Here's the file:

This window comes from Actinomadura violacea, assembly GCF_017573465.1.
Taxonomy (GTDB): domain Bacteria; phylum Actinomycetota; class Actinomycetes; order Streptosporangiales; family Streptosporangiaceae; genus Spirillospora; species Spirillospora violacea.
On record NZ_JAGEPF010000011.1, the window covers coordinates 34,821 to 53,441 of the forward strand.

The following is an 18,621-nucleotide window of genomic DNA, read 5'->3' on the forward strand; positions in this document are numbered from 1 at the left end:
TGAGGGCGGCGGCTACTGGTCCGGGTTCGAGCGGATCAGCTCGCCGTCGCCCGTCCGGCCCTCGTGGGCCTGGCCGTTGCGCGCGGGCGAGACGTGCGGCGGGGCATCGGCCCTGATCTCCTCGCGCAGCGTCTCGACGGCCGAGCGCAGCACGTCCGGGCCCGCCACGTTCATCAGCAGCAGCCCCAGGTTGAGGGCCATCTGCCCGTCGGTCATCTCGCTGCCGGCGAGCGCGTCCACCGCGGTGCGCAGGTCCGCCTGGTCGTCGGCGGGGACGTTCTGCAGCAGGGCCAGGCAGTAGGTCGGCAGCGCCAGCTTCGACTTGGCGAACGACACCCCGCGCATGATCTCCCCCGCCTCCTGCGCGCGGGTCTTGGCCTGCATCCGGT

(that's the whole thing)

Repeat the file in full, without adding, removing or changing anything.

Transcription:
This window comes from Actinomadura violacea, assembly GCF_017573465.1.
Taxonomy (GTDB): domain Bacteria; phylum Actinomycetota; class Actinomycetes; order Streptosporangiales; family Streptosporangiaceae; genus Spirillospora; species Spirillospora violacea.
On record NZ_JAGEPF010000011.1, the window covers coordinates 34,821 to 53,441 of the forward strand.

The following is an 18,621-nucleotide window of genomic DNA, read 5'->3' on the forward strand; positions in this document are numbered from 1 at the left end:
TGAGGGCGGCGGCTACTGGTCCGGGTTCGAGCGGATCAGCTCGCCGTCGCCCGTCCGGCCCTCGTGGGCCTGGCCGTTGCGCGCGGGCGAGACGTGCGGCGGGGCATCGGCCCTGATCTCCTCGCGCAGCGTCTCGACGGCCGAGCGCAGCACGTCCGGGCCCGCCACGTTCATCAGCAGCAGCCCCAGGTTGAGGGCCATCTGCCCGTCGGTCATCTCGCTGCCGGCGAGCGCGTCCACCGCGGTGCGCAGGTCCGCCTGGTCGTCGGCGGGGACGTTCTGCAGCAGGGCCAGGCAGTAGGTCGGCAGCGCCAGCTTCGACTTGGCGAACGACACCCCGCGCATGATCTCCCCCGCCTCCTGCGCGCGGGTCTTGGCCTGCATCCGGT